Former bush fugitive Malcolm Naden told a psychiatrist he was a "serial killer" who'd murdered three other people and had dreamed of killing since he was aged 12, a Sydney court has heard.
Naden, 39, has pleaded guilty to the 2005 murders of Lateesha Nolan and Kristy Scholes, both 24.
In his sentencing hearing at the NSW Supreme Court on Thursday, forensic psychiatrist David Greenberg said Naden had told him during an examination that he had killed three other people.
"He told you he was a serial killer?" Naden's barrister Mark Ierace, SC, asked.
"Yes," Professor Greenberg replied.
The court heard that when police followed up on the allegations, there were no missing persons that fitted the descriptions Naden gave.
Prof Greenberg said when he spoke to Naden again last month and asked him about these "confessions", Naden laughed and said he'd lied.
Prof Greenberg said Naden was at "high risk" of reoffending.
"You have a person who has pleaded guilty to two murders, who has a history of violence prior to that, who reports that he started having fantasies of killing since he was 12 years old," Prof Greenberg said.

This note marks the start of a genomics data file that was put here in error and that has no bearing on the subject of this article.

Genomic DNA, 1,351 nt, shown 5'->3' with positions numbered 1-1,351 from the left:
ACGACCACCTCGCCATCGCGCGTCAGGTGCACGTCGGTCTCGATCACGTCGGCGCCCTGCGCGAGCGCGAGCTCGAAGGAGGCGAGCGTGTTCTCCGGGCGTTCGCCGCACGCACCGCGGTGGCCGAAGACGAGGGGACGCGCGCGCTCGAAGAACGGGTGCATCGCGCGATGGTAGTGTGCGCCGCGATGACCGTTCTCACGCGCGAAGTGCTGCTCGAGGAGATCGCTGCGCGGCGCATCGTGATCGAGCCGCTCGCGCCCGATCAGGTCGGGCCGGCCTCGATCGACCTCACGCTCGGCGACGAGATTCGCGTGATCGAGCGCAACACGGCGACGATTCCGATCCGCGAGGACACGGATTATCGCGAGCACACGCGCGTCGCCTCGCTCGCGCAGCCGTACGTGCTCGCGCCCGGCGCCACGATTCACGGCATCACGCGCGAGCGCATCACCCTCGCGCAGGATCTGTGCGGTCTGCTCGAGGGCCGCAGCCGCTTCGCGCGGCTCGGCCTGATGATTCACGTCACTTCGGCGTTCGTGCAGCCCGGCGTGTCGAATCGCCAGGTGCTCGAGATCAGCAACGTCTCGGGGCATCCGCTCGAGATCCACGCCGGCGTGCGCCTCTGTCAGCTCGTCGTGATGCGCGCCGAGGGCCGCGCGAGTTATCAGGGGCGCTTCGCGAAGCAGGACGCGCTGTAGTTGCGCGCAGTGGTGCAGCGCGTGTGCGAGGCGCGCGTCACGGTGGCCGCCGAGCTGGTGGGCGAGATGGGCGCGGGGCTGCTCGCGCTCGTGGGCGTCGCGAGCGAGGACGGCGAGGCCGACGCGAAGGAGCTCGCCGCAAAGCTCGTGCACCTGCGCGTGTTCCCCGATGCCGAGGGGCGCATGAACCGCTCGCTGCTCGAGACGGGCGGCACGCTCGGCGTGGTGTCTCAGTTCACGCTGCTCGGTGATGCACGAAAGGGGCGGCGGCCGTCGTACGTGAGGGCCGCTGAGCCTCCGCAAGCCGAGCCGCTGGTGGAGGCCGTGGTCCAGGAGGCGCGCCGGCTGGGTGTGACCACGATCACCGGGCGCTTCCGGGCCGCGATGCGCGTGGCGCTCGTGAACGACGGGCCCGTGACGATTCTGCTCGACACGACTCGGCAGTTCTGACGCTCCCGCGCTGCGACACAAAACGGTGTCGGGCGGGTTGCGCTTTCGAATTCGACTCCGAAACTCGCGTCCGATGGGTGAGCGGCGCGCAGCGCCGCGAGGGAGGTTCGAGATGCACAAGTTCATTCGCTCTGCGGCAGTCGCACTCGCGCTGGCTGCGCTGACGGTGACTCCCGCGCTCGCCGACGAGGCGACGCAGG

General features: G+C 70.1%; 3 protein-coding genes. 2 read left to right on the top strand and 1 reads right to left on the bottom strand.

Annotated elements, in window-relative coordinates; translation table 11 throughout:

"He states that he will kill again and that his killing days are not over."
Earlier in the proceedings, Crown Prosecutor Mark Tedeschi, QC, sought a non-publication order on a number of details on the murders, describing them as "graphic", "offensive" and "distressing".
In addition to the two women's murder, Naden has also pleaded guilty to a raft of other charges, including indecently assaulting a 12-year-old girl and attempted murder of a police officer.
The former abattoir worker went on the run in 2005 - days after Ms Scholes was discovered strangled in the bedroom of his grandparents' house at Dubbo in NSW's central west.
Five months earlier, his cousin, Ms Nolan, had gone missing from the town. Her body has never been found.
His capture last year in the Hunter Valley marked the end of one of the state's biggest manhunts.
The court heard after his arrest Naden appeared "cheerful", but later displayed signs of depression, threatening harm on himself and others.
Mr Ierace said shortly after his arrest, Naden told prison psychologists he wished he could cry and he was glad when the police dog bit him during his capture because it allowed him to "feel some pain".
The court heard Naden had told Prof Greenberg he wanted life in jail.
The hearing before Justice Derek Price continues.